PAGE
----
Sustainability in Store

by Matthias Lehner

Institution: University of Lund
Year: 2015
Keywords: retail brands; retail; retail store; sensemaking; sustainable consumption; Business and Economics
Record ID: 1374605
Full text PDF: http://lup.lub.lu.se/record/5050239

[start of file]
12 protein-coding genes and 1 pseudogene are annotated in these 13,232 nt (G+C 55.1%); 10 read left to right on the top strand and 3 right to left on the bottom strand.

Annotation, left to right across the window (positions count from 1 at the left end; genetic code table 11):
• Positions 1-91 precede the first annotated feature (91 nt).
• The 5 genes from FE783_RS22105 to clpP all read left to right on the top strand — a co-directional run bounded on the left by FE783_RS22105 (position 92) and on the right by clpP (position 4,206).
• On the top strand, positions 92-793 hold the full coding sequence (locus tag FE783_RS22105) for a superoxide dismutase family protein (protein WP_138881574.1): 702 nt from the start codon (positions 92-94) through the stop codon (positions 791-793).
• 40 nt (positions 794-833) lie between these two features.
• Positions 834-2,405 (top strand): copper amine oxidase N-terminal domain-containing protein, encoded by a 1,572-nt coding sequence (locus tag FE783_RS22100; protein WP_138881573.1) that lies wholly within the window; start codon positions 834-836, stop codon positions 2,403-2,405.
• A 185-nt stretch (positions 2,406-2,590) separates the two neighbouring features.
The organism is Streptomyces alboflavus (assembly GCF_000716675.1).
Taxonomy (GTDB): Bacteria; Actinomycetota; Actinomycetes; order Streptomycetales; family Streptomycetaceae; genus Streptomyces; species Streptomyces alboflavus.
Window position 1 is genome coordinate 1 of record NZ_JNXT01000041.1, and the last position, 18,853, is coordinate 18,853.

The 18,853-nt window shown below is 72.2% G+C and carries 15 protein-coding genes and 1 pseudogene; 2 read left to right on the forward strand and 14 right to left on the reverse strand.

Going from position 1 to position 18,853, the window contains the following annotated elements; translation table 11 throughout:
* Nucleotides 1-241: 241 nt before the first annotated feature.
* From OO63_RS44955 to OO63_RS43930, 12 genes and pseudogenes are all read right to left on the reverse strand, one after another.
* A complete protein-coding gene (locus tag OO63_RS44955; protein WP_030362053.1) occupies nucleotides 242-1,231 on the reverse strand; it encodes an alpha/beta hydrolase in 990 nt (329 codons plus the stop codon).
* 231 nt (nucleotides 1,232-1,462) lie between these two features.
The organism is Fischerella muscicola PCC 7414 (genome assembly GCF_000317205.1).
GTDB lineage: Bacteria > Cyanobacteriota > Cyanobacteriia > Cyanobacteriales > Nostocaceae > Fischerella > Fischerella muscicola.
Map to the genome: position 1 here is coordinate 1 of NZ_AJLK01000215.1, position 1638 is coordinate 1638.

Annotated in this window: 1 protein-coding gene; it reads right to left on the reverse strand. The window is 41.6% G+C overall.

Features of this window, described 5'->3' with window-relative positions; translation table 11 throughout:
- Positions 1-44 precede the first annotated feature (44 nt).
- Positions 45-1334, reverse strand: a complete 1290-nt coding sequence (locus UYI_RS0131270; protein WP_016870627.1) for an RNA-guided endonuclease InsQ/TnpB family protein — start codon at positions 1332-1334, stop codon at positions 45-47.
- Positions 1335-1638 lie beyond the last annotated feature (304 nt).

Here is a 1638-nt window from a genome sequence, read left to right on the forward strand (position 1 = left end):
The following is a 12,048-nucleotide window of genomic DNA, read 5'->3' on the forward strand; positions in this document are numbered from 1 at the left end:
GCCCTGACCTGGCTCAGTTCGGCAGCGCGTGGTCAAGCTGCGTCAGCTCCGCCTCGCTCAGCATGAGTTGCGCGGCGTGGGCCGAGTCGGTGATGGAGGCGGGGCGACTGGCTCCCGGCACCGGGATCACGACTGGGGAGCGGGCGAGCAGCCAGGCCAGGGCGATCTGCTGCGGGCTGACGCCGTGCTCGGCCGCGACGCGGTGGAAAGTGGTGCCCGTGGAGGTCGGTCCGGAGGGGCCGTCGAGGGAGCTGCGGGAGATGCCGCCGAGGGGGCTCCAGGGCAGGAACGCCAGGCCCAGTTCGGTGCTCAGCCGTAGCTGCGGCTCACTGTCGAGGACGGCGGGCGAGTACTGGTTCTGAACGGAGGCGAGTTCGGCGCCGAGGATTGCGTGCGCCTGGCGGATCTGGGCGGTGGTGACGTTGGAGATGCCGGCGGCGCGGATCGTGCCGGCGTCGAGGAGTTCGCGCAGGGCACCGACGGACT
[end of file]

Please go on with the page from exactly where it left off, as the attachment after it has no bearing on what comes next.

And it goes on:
Retailers across Western Europe are faced with the challenge to integrate the idea of sustainable consumption and production (SCP) into their operations. The difficulty hierin lies in the the lack of any clear understanding or agreement for what the term implies for retailers and how to implement it in retailers’ daily operations. Instead, retailers need to handle a number of different – at times competing – understandings of SCP among their stakeholders and combine these into a strategy that fits their business interests. In this thesis, I study the interaction between retailers, their stakeholders and market demand to understand how the complexity of the sustainability discourse is translated into concrete action on the shop floor. My results show retailers to be highly flexible in their work with SCP, however also quite unstrategic. Much of retailers’ efforts to integrate SCP into their operations is based on a trial-and-error process with frequent mistakes and change of direction. To approach SCP more strategically more attention must be paid to the sensemaking process of SCP among stakeholders and how it connects to market demand. My research found that rather than focusing on the overall sustainability of products and services, retailers ought to comparmentalize SCP to match specific stakeholder groups in a meaningful way. Retail brands have emerged as particularly useful tool in this respect. Due to the property rights assigned to such brands, they offer the retailer the ability to actively enage with SCP and adapt its meaning to stakeholder expectations. However, sensemaking of SCP is also to a great extent a local process, removed from the national discourse. While brands are well-suited to engage with the macro-discourse, they are not sufficiently able to adapt to the micro-level discourse. My research points to the important role individual stores have in the adaptation process of SCP to the micro-level discourse. Several examples of successful micro-adaptation to local sensemaking of SCP at the store level could be observed in my research. Successful integration of SCP into a retailer’s operation therefore seems to depend on a functioning multi-layer process within the organisation, where both headquarters and stores contribute their strengthes to a functioning internal translation procees of SCP, from global discourse to local enaction. These results have particular relevance for centralized retail organisations. They imply more responsibility for stores in the sensemaking and operationalisation of SCP as a way to achieve a more contextually meaningful approach to SCP. Retailers are increasingly expected to use their market power to support the societal goal of sustainable consumption and production (SCP). For retailers, the challenge herein lies in the difficulty to translate the abstract societal discourse into concrete action in the marketplace. This thesis argues that retailers are well advised to give more attention to the individual retail store as place of stakeholder engagement and customer…